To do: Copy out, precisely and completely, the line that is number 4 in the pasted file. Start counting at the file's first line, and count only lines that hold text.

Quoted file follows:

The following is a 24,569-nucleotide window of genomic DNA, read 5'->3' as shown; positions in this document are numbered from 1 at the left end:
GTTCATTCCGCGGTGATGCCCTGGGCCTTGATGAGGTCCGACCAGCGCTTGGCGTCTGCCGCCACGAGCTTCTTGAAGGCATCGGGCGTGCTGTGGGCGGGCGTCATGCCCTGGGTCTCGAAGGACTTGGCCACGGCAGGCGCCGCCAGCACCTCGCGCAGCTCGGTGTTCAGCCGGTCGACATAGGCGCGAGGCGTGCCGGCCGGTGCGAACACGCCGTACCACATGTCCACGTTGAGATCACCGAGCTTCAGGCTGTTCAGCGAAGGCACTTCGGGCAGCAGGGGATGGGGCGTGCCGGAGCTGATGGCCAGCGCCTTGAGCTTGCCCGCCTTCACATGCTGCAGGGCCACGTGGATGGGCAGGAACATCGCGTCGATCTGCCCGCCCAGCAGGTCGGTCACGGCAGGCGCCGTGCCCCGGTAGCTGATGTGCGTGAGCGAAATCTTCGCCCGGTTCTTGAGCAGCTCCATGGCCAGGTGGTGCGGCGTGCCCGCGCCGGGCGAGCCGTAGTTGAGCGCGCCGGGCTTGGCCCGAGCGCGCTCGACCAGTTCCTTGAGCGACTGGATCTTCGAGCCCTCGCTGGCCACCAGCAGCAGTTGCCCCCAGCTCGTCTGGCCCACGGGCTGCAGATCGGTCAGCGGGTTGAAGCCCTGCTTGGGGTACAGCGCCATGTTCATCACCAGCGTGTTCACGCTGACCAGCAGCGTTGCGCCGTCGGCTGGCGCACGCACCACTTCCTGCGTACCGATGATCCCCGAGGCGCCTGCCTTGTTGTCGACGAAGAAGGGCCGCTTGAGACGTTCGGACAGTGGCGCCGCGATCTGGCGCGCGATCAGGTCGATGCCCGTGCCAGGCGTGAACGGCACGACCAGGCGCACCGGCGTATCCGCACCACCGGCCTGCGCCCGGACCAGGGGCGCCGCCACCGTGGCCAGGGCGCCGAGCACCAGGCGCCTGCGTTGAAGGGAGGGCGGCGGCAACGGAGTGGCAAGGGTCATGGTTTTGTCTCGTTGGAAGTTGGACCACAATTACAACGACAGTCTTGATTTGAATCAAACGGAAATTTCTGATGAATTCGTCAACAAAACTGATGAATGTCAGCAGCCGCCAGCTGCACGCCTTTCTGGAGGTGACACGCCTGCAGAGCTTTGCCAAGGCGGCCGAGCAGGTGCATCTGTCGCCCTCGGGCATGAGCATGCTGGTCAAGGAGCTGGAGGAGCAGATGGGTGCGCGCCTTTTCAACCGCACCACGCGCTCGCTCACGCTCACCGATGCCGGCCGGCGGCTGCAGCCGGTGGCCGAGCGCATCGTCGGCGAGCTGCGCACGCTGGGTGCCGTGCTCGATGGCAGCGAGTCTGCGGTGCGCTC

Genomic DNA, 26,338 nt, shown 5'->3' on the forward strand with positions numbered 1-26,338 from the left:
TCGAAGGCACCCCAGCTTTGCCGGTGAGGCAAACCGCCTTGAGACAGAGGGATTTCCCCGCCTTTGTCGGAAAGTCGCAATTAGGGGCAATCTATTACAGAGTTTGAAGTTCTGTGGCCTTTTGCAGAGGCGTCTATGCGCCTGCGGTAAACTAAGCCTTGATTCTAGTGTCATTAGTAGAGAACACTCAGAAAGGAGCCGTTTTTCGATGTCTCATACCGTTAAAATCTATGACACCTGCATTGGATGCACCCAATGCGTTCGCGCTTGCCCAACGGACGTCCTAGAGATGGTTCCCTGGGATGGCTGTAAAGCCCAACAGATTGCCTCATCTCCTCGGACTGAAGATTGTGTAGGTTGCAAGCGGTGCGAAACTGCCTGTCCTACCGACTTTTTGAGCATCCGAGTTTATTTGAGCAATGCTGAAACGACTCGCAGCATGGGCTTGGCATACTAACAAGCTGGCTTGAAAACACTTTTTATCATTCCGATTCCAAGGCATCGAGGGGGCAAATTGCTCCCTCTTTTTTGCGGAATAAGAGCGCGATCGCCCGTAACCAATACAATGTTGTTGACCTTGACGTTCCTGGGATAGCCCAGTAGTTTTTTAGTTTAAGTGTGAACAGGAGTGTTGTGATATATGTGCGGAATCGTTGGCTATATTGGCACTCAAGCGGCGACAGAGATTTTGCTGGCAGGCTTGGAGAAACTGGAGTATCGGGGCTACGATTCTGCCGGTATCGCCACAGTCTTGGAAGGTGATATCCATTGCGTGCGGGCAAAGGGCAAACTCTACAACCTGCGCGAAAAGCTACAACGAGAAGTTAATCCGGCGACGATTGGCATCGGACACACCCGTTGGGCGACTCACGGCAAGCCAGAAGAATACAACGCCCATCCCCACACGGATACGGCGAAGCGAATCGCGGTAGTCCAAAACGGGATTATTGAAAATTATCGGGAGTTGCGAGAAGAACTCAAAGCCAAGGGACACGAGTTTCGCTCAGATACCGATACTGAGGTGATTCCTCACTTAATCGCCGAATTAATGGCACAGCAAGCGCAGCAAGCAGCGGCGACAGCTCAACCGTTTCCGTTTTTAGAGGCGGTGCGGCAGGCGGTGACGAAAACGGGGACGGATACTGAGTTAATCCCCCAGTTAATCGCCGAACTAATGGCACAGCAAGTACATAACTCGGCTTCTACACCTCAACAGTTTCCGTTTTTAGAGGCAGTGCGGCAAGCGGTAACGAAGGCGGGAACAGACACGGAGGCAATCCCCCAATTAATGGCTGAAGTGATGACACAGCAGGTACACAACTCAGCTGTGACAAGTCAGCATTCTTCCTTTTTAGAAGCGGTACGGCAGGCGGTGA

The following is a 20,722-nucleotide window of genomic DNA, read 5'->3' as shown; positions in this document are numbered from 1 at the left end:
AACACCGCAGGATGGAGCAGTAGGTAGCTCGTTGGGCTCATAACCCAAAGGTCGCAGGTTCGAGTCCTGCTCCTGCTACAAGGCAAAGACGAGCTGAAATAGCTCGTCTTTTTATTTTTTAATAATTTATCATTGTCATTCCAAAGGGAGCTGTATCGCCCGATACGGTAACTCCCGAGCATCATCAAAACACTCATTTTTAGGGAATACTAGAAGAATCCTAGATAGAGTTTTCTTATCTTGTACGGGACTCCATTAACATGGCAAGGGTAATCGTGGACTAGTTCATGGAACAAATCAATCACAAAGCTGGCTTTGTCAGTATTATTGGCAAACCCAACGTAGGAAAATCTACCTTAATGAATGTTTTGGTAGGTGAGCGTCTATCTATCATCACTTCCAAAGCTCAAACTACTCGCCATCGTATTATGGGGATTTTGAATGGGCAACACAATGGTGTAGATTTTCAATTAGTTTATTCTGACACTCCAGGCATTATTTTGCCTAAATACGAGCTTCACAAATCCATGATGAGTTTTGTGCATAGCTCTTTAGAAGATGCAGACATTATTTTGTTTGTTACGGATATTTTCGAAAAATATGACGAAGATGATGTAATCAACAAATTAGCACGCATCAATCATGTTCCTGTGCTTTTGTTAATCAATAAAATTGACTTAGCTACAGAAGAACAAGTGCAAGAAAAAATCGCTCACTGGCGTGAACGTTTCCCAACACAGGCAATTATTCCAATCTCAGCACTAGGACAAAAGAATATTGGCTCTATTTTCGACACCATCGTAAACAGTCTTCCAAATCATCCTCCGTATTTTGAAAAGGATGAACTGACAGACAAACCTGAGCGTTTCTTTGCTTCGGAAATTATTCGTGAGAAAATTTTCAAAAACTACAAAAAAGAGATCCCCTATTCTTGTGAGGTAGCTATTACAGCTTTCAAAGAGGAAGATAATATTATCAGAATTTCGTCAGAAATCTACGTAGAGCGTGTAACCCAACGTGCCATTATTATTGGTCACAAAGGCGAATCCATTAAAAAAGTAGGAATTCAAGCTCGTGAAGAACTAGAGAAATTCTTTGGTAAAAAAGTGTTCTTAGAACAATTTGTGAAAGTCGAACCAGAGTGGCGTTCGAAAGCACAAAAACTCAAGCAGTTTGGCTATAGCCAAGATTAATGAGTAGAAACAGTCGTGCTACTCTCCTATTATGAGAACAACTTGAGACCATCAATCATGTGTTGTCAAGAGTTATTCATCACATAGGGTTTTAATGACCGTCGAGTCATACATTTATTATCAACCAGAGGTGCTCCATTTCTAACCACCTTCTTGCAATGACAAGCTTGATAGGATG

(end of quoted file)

TCGAAGGCACCCCAGCTTTGCCGGTGAGGCAAACCGCCTTGAGACAGAGGGATTTCCCCGCCTTTGTCGGAAAGTCGCAATTAGGGGCAATCTATTACAGAGTTTGAAGTTCTGTGGCCTTTTGCAGAGGCGTCTATGCGCCTGCGGTAAACTAAGCCTTGATTCTAGTGTCATTAGTAGAGAACACTCAGAAAGGAGCCGTTTTTCGATGTCTCATACCGTTAAAATCTATGACACCTGCATTGGATGCACCCAATGCGTTCGCGCTTGCCCAACGGACGTCCTAGAGATGGTTCCCTGGGATGGCTGTAAAGCCCAACAGATTGCCTCATCTCCTCGGACTGAAGATTGTGTAGGTTGCAAGCGGTGCGAAACTGCCTGTCCTACCGACTTTTTGAGCATCCGAGTTTATTTGAGCAATGCTGAAACGACTCGCAGCATGGGCTTGGCATACTAACAAGCTGGCTTGAAAACACTTTTTATCATTCCGATTCCAAGGCATCGAGGGGGCAAATTGCTCCCTCTTTTTTGCGGAATAAGAGCGCGATCGCCCGTAACCAATACAATGTTGTTGACCTTGACGTTCCTGGGATAGCCCAGTAGTTTTTTAGTTTAAGTGTGAACAGGAGTGTTGTGATATATGTGCGGAATCGTTGGCTATATTGGCACTCAAGCGGCGACAGAGATTTTGCTGGCAGGCTTGGAGAAACTGGAGTATCGGGGCTACGATTCTGCCGGTATCGCCACAGTCTTGGAAGGTGATATCCATTGCGTGCGGGCAAAGGGCAAACTCTACAACCTGCGCGAAAAGCTACAACGAGAAGTTAATCCGGCGACGATTGGCATCGGACACACCCGTTGGGCGACTCACGGCAAGCCAGAAGAATACAACGCCCATCCCCACACGGATACGGCGAAGCGAATCGCGGTAGTCCAAAACGGGATTATTGAAAATTATCGGGAGTTGCGAGAAGAACTCAAAGCCAAGGGACACGAGTTTCGCTCAGATACCGATACTGAGGTGATTCCTCACTTAATCGCCGAATTAATGGCACAGCAAGCGCAGCAAGCAGCGGCGACAGCTCAACCGTTTCCGTTTTTAGAGGCGGTGCGGCAGGCGGTGACGAAAACGGGGACGGATACTGAGTTAATCCCCCAGTTAATCGCCGAACTAATGGCACAGCAAGTACATAACTCGGCTTCTACACCTCAACAGTTTCCGTTTTTAGAGGCAGTGCGGCAAGCGGTAACGAAGGCGGGAACAGACACGGAGGCAATCCCCCAATTAATGGCTGAAGTGATGACACAGCAGGTACACAACTCAGCTGTGACAAGTCAGCATTCTTCCTTTTTAGAAGCGGTACGGCAGGCGGTGA